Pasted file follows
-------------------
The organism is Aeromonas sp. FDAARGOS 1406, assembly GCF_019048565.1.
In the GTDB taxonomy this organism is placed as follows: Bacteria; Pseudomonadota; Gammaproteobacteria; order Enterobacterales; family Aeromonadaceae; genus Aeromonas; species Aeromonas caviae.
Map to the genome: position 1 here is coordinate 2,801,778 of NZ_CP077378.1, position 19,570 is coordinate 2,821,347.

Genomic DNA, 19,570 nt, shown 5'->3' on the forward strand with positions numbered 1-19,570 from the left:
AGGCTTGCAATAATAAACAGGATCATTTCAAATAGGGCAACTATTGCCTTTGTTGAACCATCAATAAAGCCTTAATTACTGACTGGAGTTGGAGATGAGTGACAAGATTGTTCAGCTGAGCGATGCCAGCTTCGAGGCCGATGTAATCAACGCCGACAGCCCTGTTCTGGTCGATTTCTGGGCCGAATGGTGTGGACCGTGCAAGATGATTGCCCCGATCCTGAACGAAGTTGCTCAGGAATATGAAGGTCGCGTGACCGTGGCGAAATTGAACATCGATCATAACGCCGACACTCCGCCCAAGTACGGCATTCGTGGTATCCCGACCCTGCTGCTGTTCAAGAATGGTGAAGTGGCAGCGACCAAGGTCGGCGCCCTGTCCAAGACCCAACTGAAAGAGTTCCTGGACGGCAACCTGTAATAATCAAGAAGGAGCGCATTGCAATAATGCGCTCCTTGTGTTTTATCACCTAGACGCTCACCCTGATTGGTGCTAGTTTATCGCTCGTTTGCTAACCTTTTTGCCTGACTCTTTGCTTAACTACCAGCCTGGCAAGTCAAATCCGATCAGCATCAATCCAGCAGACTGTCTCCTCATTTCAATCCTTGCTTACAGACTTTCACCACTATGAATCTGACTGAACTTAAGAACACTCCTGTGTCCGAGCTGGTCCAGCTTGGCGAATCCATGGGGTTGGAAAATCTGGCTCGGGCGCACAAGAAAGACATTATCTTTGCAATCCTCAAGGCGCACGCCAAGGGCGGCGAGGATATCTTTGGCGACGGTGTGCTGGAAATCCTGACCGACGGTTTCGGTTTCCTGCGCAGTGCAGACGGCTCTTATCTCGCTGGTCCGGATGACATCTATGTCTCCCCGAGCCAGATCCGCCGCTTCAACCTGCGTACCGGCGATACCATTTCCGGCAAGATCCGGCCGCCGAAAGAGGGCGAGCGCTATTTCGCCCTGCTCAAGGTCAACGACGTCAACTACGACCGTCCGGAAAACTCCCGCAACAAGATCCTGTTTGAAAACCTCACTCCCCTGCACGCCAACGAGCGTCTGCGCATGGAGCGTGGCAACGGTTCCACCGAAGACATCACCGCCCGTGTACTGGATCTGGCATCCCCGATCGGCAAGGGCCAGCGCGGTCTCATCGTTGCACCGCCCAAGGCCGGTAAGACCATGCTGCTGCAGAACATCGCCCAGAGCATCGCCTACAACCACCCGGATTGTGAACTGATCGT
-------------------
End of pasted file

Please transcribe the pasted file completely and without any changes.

The organism is Aeromonas sp. FDAARGOS 1406, assembly GCF_019048565.1.
In the GTDB taxonomy this organism is placed as follows: Bacteria; Pseudomonadota; Gammaproteobacteria; order Enterobacterales; family Aeromonadaceae; genus Aeromonas; species Aeromonas caviae.
Map to the genome: position 1 here is coordinate 2,801,778 of NZ_CP077378.1, position 19,570 is coordinate 2,821,347.

Genomic DNA, 19,570 nt, shown 5'->3' on the forward strand with positions numbered 1-19,570 from the left:
AGGCTTGCAATAATAAACAGGATCATTTCAAATAGGGCAACTATTGCCTTTGTTGAACCATCAATAAAGCCTTAATTACTGACTGGAGTTGGAGATGAGTGACAAGATTGTTCAGCTGAGCGATGCCAGCTTCGAGGCCGATGTAATCAACGCCGACAGCCCTGTTCTGGTCGATTTCTGGGCCGAATGGTGTGGACCGTGCAAGATGATTGCCCCGATCCTGAACGAAGTTGCTCAGGAATATGAAGGTCGCGTGACCGTGGCGAAATTGAACATCGATCATAACGCCGACACTCCGCCCAAGTACGGCATTCGTGGTATCCCGACCCTGCTGCTGTTCAAGAATGGTGAAGTGGCAGCGACCAAGGTCGGCGCCCTGTCCAAGACCCAACTGAAAGAGTTCCTGGACGGCAACCTGTAATAATCAAGAAGGAGCGCATTGCAATAATGCGCTCCTTGTGTTTTATCACCTAGACGCTCACCCTGATTGGTGCTAGTTTATCGCTCGTTTGCTAACCTTTTTGCCTGACTCTTTGCTTAACTACCAGCCTGGCAAGTCAAATCCGATCAGCATCAATCCAGCAGACTGTCTCCTCATTTCAATCCTTGCTTACAGACTTTCACCACTATGAATCTGACTGAACTTAAGAACACTCCTGTGTCCGAGCTGGTCCAGCTTGGCGAATCCATGGGGTTGGAAAATCTGGCTCGGGCGCACAAGAAAGACATTATCTTTGCAATCCTCAAGGCGCACGCCAAGGGCGGCGAGGATATCTTTGGCGACGGTGTGCTGGAAATCCTGACCGACGGTTTCGGTTTCCTGCGCAGTGCAGACGGCTCTTATCTCGCTGGTCCGGATGACATCTATGTCTCCCCGAGCCAGATCCGCCGCTTCAACCTGCGTACCGGCGATACCATTTCCGGCAAGATCCGGCCGCCGAAAGAGGGCGAGCGCTATTTCGCCCTGCTCAAGGTCAACGACGTCAACTACGACCGTCCGGAAAACTCCCGCAACAAGATCCTGTTTGAAAACCTCACTCCCCTGCACGCCAACGAGCGTCTGCGCATGGAGCGTGGCAACGGTTCCACCGAAGACATCACCGCCCGTGTACTGGATCTGGCATCCCCGATCGGCAAGGGCCAGCGCGGTCTCATCGTTGCACCGCCCAAGGCCGGTAAGACCATGCTGCTGCAGAACATCGCCCAGAGCATCGCCTACAACCACCCGGATTGTGAACTGATCGT